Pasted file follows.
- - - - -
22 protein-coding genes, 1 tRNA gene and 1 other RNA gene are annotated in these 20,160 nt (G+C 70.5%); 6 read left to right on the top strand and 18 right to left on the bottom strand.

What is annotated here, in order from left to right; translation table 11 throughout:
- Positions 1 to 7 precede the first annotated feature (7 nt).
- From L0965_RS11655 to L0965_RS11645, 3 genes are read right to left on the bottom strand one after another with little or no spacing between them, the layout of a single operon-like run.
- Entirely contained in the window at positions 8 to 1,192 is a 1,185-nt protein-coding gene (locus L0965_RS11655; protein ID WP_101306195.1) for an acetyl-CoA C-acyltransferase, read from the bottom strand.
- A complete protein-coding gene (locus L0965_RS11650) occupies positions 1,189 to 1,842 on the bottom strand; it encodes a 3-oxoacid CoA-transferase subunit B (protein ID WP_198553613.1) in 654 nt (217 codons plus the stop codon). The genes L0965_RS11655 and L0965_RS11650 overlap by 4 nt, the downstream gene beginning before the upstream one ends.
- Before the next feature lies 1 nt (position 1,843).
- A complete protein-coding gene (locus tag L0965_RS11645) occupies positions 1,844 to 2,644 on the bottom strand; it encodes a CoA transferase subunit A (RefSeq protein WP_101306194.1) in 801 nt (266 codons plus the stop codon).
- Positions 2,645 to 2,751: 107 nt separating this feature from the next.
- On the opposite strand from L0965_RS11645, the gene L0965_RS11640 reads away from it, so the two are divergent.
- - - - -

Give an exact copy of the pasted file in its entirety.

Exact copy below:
22 protein-coding genes, 1 tRNA gene and 1 other RNA gene are annotated in these 20,160 nt (G+C 70.5%); 6 read left to right on the top strand and 18 right to left on the bottom strand.

What is annotated here, in order from left to right; translation table 11 throughout:
- Positions 1 to 7 precede the first annotated feature (7 nt).
- From L0965_RS11655 to L0965_RS11645, 3 genes are read right to left on the bottom strand one after another with little or no spacing between them, the layout of a single operon-like run.
- Entirely contained in the window at positions 8 to 1,192 is a 1,185-nt protein-coding gene (locus L0965_RS11655; protein ID WP_101306195.1) for an acetyl-CoA C-acyltransferase, read from the bottom strand.
- A complete protein-coding gene (locus L0965_RS11650) occupies positions 1,189 to 1,842 on the bottom strand; it encodes a 3-oxoacid CoA-transferase subunit B (protein ID WP_198553613.1) in 654 nt (217 codons plus the stop codon). The genes L0965_RS11655 and L0965_RS11650 overlap by 4 nt, the downstream gene beginning before the upstream one ends.
- Before the next feature lies 1 nt (position 1,843).
- A complete protein-coding gene (locus tag L0965_RS11645) occupies positions 1,844 to 2,644 on the bottom strand; it encodes a CoA transferase subunit A (RefSeq protein WP_101306194.1) in 801 nt (266 codons plus the stop codon).
- Positions 2,645 to 2,751: 107 nt separating this feature from the next.
- On the opposite strand from L0965_RS11645, the gene L0965_RS11640 reads away from it, so the two are divergent.